Linux kernel developers are normatively disconnected from the rest of the users, most of which are desktop users, the kind making up 90% of all computer users. ... a lot of the time [the developers will] be oblivious to the needs of the ordinary desktop users."

    "The point that CK makes is related to performance issues on hardware which is so powerful that it shouldn't have performance issues at all. Why do we still need a specially optimized Linux kernel just to properly enable music production? Shouldn't real time audio processing just work absolutely flawlessly on computers containing dual core CPUs? Even Windows XP doesn't have this requirement."

    "One of the solutions being pondered is forking a Linux kernel into a kernel which would specifically be aimed at desktop users and their needs."

    So what do you all think? I think there is DEFINITELY a need for a Linux Desktop kernel. Ubuntu could champion this easily and include it on the LiveCD's as a "checkbox" to select between the standard and Desktop kernel during installation.
    Desktop Kernel? Sounds like a kernel designed for GUI use. Wouldn't that eliminate native CLI use? That's a bad idea.

  4. #4
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    Re: Forking a "Linux Desktop" kernel

    This might just be me, but I fail to see how bloat on a server is any better than bloat on a desktop.

    I can see how developing on a machine where you don't feel the bloat can lead to an OS too heavy for the mainstream, but certainly there are any number of packages/processes in the kernel that could be improved by making them lighter/more efficient improving performance on both desktop and server alike.

    IMHO, more power should not be an excuse for heavier software and efficiency should always be a top goal in software design at all levels, and for all environment.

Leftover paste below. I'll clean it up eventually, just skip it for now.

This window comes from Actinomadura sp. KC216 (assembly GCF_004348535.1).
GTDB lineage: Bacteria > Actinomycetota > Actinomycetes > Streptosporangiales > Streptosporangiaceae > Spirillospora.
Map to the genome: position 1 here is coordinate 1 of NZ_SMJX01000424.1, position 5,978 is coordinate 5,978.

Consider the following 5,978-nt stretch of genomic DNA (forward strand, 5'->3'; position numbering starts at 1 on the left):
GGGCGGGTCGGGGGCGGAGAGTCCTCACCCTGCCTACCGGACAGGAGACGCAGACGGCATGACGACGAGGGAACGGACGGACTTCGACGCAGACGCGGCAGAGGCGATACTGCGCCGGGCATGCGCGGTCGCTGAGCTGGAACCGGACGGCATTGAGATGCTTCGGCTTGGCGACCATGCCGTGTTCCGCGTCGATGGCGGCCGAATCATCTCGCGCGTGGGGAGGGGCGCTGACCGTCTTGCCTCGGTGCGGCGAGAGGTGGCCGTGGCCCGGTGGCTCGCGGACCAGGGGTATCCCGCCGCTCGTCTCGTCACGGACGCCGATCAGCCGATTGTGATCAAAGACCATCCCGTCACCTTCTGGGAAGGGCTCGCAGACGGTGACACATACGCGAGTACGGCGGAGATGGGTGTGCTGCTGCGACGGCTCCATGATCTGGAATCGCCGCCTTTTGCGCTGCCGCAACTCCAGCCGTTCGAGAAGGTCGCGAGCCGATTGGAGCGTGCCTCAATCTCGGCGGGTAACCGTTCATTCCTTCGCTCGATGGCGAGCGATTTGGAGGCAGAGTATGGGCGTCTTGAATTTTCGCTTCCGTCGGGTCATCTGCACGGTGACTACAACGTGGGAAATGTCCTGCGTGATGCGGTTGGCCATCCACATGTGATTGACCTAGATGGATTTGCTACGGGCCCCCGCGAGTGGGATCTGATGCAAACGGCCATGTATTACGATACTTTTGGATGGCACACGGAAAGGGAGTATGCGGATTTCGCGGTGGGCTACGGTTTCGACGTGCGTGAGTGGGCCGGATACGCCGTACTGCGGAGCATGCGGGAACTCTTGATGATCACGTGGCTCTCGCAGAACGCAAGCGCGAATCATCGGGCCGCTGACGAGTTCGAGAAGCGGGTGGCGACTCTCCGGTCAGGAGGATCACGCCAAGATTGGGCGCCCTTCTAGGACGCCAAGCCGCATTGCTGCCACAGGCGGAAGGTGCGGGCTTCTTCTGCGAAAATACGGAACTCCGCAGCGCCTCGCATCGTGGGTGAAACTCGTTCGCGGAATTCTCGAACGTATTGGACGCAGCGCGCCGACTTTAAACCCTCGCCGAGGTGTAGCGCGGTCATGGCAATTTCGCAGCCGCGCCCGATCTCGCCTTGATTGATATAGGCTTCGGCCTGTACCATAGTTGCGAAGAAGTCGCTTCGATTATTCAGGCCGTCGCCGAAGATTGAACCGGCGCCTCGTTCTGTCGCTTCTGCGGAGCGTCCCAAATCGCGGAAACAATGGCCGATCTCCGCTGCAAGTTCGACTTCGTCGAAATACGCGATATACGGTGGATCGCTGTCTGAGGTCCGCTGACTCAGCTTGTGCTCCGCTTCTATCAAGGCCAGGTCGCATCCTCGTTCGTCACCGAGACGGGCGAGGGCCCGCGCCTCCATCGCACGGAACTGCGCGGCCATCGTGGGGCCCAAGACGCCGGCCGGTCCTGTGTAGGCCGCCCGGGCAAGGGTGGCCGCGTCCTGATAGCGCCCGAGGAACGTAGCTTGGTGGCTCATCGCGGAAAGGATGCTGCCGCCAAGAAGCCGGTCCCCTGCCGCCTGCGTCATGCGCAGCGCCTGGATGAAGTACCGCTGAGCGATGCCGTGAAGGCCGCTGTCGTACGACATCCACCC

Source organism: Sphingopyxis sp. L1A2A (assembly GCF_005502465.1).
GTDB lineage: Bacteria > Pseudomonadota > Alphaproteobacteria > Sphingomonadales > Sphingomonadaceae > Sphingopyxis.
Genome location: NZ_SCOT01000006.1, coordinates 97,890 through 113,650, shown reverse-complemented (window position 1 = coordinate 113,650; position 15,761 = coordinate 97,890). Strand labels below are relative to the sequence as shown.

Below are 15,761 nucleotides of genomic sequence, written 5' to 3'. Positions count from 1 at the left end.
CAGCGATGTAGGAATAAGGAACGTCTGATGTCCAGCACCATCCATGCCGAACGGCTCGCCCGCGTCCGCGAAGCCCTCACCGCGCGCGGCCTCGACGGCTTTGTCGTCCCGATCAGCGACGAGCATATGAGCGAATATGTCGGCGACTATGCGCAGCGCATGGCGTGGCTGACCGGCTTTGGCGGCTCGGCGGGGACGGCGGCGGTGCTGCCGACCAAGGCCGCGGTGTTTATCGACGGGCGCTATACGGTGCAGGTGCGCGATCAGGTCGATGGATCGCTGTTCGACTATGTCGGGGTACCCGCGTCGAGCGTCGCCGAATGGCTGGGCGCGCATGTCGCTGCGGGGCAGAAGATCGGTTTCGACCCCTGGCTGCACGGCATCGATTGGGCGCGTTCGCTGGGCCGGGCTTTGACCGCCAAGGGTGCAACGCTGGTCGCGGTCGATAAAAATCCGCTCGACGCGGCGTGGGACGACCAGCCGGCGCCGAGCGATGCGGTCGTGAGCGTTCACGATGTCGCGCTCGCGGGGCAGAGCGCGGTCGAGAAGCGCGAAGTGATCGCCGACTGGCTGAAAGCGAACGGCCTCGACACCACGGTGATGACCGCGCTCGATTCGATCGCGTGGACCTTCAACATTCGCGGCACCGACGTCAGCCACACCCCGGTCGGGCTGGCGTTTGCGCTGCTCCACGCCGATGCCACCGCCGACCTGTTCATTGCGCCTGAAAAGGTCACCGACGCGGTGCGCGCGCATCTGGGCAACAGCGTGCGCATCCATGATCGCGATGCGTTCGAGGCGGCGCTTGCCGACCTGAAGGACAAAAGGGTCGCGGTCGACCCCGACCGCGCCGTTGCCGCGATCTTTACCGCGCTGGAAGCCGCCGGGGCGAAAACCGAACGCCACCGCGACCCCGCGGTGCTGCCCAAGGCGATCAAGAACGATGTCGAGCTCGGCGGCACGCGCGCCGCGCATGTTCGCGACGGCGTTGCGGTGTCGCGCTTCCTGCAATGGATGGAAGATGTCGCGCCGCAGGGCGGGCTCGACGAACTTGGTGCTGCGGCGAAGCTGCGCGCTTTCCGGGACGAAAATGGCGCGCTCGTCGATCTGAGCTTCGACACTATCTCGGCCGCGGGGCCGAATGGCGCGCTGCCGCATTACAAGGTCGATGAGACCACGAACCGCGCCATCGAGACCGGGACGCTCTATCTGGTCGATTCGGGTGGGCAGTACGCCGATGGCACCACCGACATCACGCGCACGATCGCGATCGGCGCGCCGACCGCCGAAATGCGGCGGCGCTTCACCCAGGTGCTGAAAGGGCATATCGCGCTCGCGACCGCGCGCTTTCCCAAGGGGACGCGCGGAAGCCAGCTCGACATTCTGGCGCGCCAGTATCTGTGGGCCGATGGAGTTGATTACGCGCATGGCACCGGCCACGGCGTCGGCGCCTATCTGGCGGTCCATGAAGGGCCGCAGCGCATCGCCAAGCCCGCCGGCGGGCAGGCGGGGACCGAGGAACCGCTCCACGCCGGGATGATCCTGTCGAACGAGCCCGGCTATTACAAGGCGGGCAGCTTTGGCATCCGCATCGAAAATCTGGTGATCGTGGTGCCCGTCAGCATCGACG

It might never happen again in the desktop market, but still.
    Euler_fan
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  5. #5
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    Re: Forking a "Linux Desktop" kernel

    Quote Originally Posted by init1 View Post
    Desktop Kernel? Sounds like a kernel designed for GUI use. Wouldn't that eliminate native CLI use? That's a bad idea.
    Nonono, the issue is that the linux kernel comes optimized for servers. Many of the changes deal with gaining an extra 0.1% on database benchmarks (as most kernel developers are paid by companies that make their money on servers... they want the best server OS possible). Believe it or not, lots of these changes to help servers actually hurt desktop users. The types of tasks the kernels do is different enough that something that speeds up database queries hurts responsiveness on the desktop. Right now there is no voice to the kernel devs that this is happening. How can an average desktop user say that since the recent kernel update tabs on firefox open slower (I took this example from the con article).

    This has nothing to do with GUIs or programs installed, but rather how the kernel handles typical desktop tasks compared to typical server tasks.
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    Re: Forking a "Linux Desktop" kernel

    Quote Originally Posted by igknighted View Post